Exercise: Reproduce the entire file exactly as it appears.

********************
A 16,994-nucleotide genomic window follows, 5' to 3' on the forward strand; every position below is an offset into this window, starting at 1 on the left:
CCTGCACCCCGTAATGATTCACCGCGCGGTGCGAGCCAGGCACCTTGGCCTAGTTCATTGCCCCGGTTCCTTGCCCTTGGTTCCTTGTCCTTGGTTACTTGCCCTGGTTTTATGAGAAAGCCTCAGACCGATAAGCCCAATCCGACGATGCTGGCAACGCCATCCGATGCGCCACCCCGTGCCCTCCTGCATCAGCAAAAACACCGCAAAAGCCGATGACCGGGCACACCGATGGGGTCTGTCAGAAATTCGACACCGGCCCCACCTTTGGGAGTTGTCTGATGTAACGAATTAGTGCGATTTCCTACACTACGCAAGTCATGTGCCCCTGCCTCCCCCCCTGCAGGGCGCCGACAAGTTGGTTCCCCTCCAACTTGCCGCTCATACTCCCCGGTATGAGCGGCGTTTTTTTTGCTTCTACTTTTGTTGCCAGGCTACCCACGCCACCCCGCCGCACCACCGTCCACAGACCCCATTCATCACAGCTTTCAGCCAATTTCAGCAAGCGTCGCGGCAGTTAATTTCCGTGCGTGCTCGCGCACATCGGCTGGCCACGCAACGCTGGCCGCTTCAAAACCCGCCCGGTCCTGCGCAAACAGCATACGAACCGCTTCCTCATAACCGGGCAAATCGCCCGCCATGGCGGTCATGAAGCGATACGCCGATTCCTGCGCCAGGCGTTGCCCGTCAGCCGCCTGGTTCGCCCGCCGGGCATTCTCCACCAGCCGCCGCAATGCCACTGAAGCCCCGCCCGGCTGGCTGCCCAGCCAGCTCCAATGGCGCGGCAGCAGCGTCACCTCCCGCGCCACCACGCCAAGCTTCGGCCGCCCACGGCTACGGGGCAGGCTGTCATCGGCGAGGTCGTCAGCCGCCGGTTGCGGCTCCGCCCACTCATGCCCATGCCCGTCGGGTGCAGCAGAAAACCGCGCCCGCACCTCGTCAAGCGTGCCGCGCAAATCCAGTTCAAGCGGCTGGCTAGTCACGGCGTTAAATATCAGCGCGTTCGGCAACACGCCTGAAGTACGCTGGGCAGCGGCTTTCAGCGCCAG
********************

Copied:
A 16,994-nucleotide genomic window follows, 5' to 3' on the forward strand; every position below is an offset into this window, starting at 1 on the left:
CCTGCACCCCGTAATGATTCACCGCGCGGTGCGAGCCAGGCACCTTGGCCTAGTTCATTGCCCCGGTTCCTTGCCCTTGGTTCCTTGTCCTTGGTTACTTGCCCTGGTTTTATGAGAAAGCCTCAGACCGATAAGCCCAATCCGACGATGCTGGCAACGCCATCCGATGCGCCACCCCGTGCCCTCCTGCATCAGCAAAAACACCGCAAAAGCCGATGACCGGGCACACCGATGGGGTCTGTCAGAAATTCGACACCGGCCCCACCTTTGGGAGTTGTCTGATGTAACGAATTAGTGCGATTTCCTACACTACGCAAGTCATGTGCCCCTGCCTCCCCCCCTGCAGGGCGCCGACAAGTTGGTTCCCCTCCAACTTGCCGCTCATACTCCCCGGTATGAGCGGCGTTTTTTTTGCTTCTACTTTTGTTGCCAGGCTACCCACGCCACCCCGCCGCACCACCGTCCACAGACCCCATTCATCACAGCTTTCAGCCAATTTCAGCAAGCGTCGCGGCAGTTAATTTCCGTGCGTGCTCGCGCACATCGGCTGGCCACGCAACGCTGGCCGCTTCAAAACCCGCCCGGTCCTGCGCAAACAGCATACGAACCGCTTCCTCATAACCGGGCAAATCGCCCGCCATGGCGGTCATGAAGCGATACGCCGATTCCTGCGCCAGGCGTTGCCCGTCAGCCGCCTGGTTCGCCCGCCGGGCATTCTCCACCAGCCGCCGCAATGCCACTGAAGCCCCGCCCGGCTGGCTGCCCAGCCAGCTCCAATGGCGCGGCAGCAGCGTCACCTCCCGCGCCACCACGCCAAGCTTCGGCCGCCCACGGCTACGGGGCAGGCTGTCATCGGCGAGGTCGTCAGCCGCCGGTTGCGGCTCCGCCCACTCATGCCCATGCCCGTCGGGTGCAGCAGAAAACCGCGCCCGCACCTCGTCAAGCGTGCCGCGCAAATCCAGTTCAAGCGGCTGGCTAGTCACGGCGTTAAATATCAGCGCGTTCGGCAACACGCCTGAAGTACGCTGGGCAGCGGCTTTCAGCGCCAG